Brain & Drugs
  • Schizophrenia

    The descriptions "crazy, insane, mentally ill mostly refer to schizophrenic patients who can be inappropriate, sometimes bizarre, and occasionally dangerous. Schizophrenia is a psychosis and is considered to be the most severe form of mental illness. The diagnosis is sometimes made hastily with little evidence. The diagnosis is always prejudicial. Physicians are usually given the legal authority to detain psychotic patients for evaluation and treatment. Detention of psychotic patients intends to protect the patients from self-harm and society from the harmful actions of disturbed people. The power to imprison humans against their will, however, is an invitation to abuse patients and to ignore their human rights.

    There is little doubt that some adolescents and young adults develop confusion, agitation and believe that they are being controlled by an external agency. Ordinary events become more salient and judgment is impaired. An acute schizophrenic does not process ordinary information properly. Hallucinations and delusions(false beliefs) are two key symptoms. Spontaneous brain activity increases, so that routine self-talk and abnormal sensations from the body mingle with dreams, hallucinations and delusions to produce a collage of disturbing experiences. This mind activity may sometimes be interesting (as dreams are interesting), but has little value in the attempt to understand or treat the illness. The paranoid schizophrenic is a potentially dangerous person because of his or her exaggerated suspicion, hostility and inability to evaluate the relevance of events. The disease is usually treated with drugs of different kinds with different benefits and different toxic effects.

    All discussions of schizophrenia should begin with the recognition is that the diagnosis is often uncertain and covers a range of disorders that have different causes and different consequences. Few people with the diagnosis escape drug treatment and psychiatrists generally believe that schizophrenics have to take drugs every day for the rest of their lives. This is an irrational belief that obstructs the study of the natural course of the disorder and prevents the discovery of better methods of management. You can argue two ways:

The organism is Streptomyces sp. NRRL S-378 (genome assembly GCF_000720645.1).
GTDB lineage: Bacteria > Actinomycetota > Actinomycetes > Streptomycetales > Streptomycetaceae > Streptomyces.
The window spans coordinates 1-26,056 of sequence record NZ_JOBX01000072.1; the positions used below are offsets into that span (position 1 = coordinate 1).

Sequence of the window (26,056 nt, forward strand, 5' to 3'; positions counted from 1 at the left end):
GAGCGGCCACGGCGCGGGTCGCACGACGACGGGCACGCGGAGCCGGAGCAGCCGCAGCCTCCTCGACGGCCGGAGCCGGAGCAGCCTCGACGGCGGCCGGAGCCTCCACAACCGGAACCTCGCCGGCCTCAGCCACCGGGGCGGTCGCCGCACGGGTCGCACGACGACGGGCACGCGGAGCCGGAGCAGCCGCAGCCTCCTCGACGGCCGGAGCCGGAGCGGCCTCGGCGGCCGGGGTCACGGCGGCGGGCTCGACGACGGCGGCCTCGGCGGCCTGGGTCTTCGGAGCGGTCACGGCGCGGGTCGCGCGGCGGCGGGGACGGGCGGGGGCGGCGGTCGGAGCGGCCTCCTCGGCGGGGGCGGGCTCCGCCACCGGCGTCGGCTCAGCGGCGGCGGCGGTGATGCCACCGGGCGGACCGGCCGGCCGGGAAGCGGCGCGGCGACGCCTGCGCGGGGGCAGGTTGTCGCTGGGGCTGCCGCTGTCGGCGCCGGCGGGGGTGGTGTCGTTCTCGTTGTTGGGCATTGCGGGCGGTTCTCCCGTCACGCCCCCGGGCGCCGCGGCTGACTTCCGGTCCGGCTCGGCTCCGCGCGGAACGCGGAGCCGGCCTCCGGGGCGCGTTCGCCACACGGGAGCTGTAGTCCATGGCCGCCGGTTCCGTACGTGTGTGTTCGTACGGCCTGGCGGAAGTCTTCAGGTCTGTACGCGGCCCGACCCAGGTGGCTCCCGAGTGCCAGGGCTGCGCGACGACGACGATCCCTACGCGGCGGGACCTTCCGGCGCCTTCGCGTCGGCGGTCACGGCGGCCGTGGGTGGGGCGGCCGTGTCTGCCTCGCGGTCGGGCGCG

1. Drugs used to treat schizophrenics are wonderful inventions that control the disease and allow patients to live in the community.

    2. Antipsychotic drugs are chemical straight-jackets that are toxic and leave patients more disabled than they would have been if no drugs were ever used.

    A corollary to argument 2 is that if other solutions were developed for schizophrenics, such as diet revision and rehabilitation in natural settings, better long-term results may be achieved.

    Phenothiazines were the first drug class available to treat schizophrenia. They were called “antipsychotics,” “major tranquilizers.” and “neuroleptics.” Chlorpromazine was the grand-daddy drug and numerous offspring were developed and marketed. These drugs have multiple modes of action and the antipsychotic effect is attributed to dopamine blocking. With long term use, drug-induced Parkinson’s disease is a major, disabling adverse effect. Kapur suggests that delusions develop when excessive dopamine release occurs in response to mundane events. Delusions are the stories that patients construct to explain increased salience of common events. Antipsychotic drugs block dopamine-2 neuroreceptors and reduce the salience of ordinary experiences: the patient may say that the government continues to spy on him, but that it doesn't bother him anymore. Kapur claims that resolution of symptoms occurs within the first week of antipsychotic treatment.

    All early antipsychotics inhibit dopamine (DA) neurotransmission by blocking postsynaptic DA receptors. Other neurotransmitter systems, such as those for serotonin (5-HT), glutamate, noradrenalin and acetylcholine, are also implicated, and “atypical antipsychotics” are also antagonists of serotonin (5-HT) receptors. Blocking DA receptors in some brain regions is also responsible for negative effects such as Parkinson’s effects and hormonal changes.